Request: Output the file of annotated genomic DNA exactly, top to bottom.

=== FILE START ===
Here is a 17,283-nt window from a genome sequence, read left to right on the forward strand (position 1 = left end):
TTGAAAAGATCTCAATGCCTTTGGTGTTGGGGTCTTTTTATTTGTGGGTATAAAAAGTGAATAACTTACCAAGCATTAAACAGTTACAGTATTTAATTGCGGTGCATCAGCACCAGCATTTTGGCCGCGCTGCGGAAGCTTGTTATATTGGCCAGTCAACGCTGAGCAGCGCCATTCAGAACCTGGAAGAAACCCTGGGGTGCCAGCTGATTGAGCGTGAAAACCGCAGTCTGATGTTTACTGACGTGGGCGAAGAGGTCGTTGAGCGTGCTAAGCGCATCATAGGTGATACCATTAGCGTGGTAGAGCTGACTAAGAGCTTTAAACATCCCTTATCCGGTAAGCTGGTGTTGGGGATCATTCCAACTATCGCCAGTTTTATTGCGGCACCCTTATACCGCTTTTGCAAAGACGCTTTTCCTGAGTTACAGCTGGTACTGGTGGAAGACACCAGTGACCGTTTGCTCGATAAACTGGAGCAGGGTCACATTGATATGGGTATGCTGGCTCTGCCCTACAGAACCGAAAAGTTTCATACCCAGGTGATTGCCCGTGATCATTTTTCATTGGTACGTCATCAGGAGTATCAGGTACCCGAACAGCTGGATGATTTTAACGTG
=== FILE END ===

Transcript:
Here is a 17,283-nt window from a genome sequence, read left to right on the forward strand (position 1 = left end):
TTGAAAAGATCTCAATGCCTTTGGTGTTGGGGTCTTTTTATTTGTGGGTATAAAAAGTGAATAACTTACCAAGCATTAAACAGTTACAGTATTTAATTGCGGTGCATCAGCACCAGCATTTTGGCCGCGCTGCGGAAGCTTGTTATATTGGCCAGTCAACGCTGAGCAGCGCCATTCAGAACCTGGAAGAAACCCTGGGGTGCCAGCTGATTGAGCGTGAAAACCGCAGTCTGATGTTTACTGACGTGGGCGAAGAGGTCGTTGAGCGTGCTAAGCGCATCATAGGTGATACCATTAGCGTGGTAGAGCTGACTAAGAGCTTTAAACATCCCTTATCCGGTAAGCTGGTGTTGGGGATCATTCCAACTATCGCCAGTTTTATTGCGGCACCCTTATACCGCTTTTGCAAAGACGCTTTTCCTGAGTTACAGCTGGTACTGGTGGAAGACACCAGTGACCGTTTGCTCGATAAACTGGAGCAGGGTCACATTGATATGGGTATGCTGGCTCTGCCCTACAGAACCGAAAAGTTTCATACCCAGGTGATTGCCCGTGATCATTTTTCATTGGTACGTCATCAGGAGTATCAGGTACCCGAACAGCTGGATGATTTTAACGTG